As I write this, I am quite tired and wondering if it would be dangerous to inject caffeine directly into my veins and by-pass the whole digestive process. I’m tired for a good reason though.
No matter how late I stay up or even if I don’t get any sleep at all, I’m up at 5 AM or even earlier. This morning was no exception. I decided that even though the paths haven’t been mowed and it rained the night before, I was taking the dogs for a walk. I figured the exercise would energize me. I let the sheep and cattle out of the fenced-in area where I put them the night before and went out with the dogs.
When I got up to Red’s I noticed that the fenced-in area where they keep a pot belly pig had grown up such that the grass was almost as tall as the fence. I called the neighbor (Gail) who owns the pig and asked if I could put the sheep and cattle in there to graze it down. She said it was fine so when I finished my walk, I put Fern and Josey up in their runs and started the ATV. Last night (or should I saw this morning) when I got home, I neglected to close the gate and the sheep had gone down into the front field. For the first time, Gel simply took (rather than questioned the command because he couldn’t see the stock) my whistled “away” command and headed out the gate to get the sheep. While he was doing that, I got on the ATV and headed down to the gate to bring the stock up to Red’s.
The grass is high! In some places, it’s even taller than the cattle. Trying to move hungry stock through grass that is taller than they are is quite a challenge. I gave up on the attempt to move both the sheep and cattle at the same time and focused on the cattle first. Gel worked his tail off keeping those beasts moving. He had to hit them several times and was kicked at for his trouble. The good thing about the tall grass is that their kicks were very ineffective because the grass acted as a buffer. I’m glad I used the ATV rather than walking up there because when I got close to where the gate was to get into the fenced-in area where the pig resided, the grass would have been almost over my head!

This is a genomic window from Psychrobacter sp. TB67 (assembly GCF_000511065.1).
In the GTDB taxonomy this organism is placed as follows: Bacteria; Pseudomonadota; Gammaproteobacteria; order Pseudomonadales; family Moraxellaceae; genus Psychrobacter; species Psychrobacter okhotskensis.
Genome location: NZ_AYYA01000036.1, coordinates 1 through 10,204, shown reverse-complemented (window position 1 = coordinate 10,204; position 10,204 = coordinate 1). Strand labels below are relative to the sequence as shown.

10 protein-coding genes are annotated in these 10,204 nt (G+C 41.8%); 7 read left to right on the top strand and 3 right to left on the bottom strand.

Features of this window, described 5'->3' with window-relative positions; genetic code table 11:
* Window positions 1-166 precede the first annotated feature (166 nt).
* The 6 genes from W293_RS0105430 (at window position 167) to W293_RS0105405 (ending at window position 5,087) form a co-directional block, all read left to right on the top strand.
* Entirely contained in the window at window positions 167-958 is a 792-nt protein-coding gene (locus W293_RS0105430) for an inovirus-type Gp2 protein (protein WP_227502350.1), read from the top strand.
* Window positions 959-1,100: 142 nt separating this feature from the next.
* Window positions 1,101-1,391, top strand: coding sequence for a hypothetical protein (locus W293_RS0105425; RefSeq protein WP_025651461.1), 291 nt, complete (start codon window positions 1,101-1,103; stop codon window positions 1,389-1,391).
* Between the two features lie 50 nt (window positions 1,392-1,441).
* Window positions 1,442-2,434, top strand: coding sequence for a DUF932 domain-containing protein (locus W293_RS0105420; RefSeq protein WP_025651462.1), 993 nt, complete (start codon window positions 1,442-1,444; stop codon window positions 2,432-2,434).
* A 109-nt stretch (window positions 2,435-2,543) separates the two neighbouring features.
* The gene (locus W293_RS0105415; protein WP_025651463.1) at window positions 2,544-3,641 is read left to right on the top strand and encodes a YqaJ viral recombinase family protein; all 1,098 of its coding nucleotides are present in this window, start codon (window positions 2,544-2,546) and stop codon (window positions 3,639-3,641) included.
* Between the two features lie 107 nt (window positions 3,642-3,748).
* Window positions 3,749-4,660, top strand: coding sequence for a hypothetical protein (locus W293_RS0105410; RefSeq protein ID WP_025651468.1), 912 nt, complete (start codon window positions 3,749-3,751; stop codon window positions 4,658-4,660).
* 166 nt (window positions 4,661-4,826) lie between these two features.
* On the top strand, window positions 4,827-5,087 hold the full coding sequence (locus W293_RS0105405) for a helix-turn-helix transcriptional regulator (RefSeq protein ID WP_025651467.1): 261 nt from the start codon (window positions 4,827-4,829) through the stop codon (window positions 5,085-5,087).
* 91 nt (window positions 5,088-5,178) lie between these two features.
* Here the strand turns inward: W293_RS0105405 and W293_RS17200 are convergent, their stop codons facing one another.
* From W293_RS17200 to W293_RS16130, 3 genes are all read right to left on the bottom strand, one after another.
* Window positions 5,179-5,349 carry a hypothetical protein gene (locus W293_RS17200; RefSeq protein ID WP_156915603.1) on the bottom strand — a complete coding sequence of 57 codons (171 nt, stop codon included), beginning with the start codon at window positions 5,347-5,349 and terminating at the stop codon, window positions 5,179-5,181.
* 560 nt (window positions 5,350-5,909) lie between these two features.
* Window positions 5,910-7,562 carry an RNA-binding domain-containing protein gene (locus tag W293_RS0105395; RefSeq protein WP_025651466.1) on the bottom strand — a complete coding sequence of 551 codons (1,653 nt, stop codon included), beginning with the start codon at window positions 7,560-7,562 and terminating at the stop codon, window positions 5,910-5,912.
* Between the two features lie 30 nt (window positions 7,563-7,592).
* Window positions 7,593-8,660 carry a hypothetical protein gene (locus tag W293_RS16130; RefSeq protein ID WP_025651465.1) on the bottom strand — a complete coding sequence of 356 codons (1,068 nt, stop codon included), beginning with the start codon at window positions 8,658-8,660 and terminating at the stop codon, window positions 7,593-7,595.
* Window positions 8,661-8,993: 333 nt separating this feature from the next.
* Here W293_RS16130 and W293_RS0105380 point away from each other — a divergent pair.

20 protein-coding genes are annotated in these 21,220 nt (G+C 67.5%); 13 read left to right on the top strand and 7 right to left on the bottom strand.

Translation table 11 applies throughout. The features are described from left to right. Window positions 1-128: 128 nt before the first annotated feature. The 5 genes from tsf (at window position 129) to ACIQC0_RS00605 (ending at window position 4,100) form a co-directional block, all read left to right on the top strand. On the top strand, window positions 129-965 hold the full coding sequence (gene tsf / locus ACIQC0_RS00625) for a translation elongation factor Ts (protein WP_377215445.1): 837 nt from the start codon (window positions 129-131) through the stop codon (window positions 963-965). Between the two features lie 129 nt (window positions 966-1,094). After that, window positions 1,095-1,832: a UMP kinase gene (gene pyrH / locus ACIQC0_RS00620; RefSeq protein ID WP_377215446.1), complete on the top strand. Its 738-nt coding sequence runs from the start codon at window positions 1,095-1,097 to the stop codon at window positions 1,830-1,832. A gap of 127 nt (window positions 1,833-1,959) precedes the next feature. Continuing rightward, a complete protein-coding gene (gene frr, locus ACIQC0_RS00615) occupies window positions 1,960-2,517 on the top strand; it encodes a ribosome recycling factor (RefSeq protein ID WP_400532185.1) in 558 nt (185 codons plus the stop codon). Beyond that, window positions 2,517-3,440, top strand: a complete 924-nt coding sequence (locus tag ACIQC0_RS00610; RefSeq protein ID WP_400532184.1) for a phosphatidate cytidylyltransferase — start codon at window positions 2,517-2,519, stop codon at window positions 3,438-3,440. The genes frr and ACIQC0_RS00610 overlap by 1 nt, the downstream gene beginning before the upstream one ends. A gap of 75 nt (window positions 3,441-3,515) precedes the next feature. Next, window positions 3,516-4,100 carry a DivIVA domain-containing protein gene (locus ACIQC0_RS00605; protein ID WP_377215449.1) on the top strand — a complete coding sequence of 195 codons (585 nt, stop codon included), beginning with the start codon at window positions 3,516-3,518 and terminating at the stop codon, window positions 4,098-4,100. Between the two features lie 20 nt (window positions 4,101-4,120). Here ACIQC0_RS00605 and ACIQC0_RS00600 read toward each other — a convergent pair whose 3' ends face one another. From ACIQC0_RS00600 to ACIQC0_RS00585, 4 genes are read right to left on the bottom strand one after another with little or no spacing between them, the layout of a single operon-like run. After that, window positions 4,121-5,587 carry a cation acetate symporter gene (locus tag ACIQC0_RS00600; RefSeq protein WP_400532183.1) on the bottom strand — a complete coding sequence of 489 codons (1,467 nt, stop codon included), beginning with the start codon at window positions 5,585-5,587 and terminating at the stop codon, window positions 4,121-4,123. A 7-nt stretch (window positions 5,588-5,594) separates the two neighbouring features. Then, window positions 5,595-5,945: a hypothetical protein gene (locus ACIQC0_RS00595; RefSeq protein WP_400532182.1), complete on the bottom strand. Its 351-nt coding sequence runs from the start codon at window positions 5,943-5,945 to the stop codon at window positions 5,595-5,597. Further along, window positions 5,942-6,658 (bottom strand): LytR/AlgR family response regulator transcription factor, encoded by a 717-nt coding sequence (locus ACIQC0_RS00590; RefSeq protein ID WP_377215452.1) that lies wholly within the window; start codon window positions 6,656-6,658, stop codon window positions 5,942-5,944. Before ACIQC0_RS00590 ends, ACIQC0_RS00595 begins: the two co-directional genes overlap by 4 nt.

It seemed like forever, but eventually we got the cattle in and then I called Gel back to the top of the field to send him down to pick up the sheep. They were still pretty close to my house so it was a good-sized outrun. Again, I asked him to flank away and he took the flank without question. Several times on his outrun, he leaped up into the air to see where the sheep were and adjusted his outrun accordingly. The sheep were not any easier to move than the cattle were so I told Gel to “push” which means he’s allowed to grip if necessary, and it was necessary. Eventually he got the sheep moving at a good clip and they started leaping in the air like gazelle. We got the sheep up much quicker than the cattle, but the sheep “know” this fenced-in area. This is where they were last winter for the Christmas Tree Farm and got fed bread and it is where there is yummy pig food.
Tonight I’ll go up there and try to devise some sort of creep feeder so the pig can have his grain without the sheep running him over for it. When I left the sheep and cattle, they were happily grazing on the tall grass. Gel and I came back to the house soaking wet but very, very satisfied by a job well done.
My homeopath sent me this article which was very, very interesting. The original plan was for the cattle to go back and then I’d take some goat kids to work Fern on, but I think I’m going to ask Marcus about taking the goat kids sooner rather than later and do some “mob grazing” of my own. It makes all the sense in the World to me.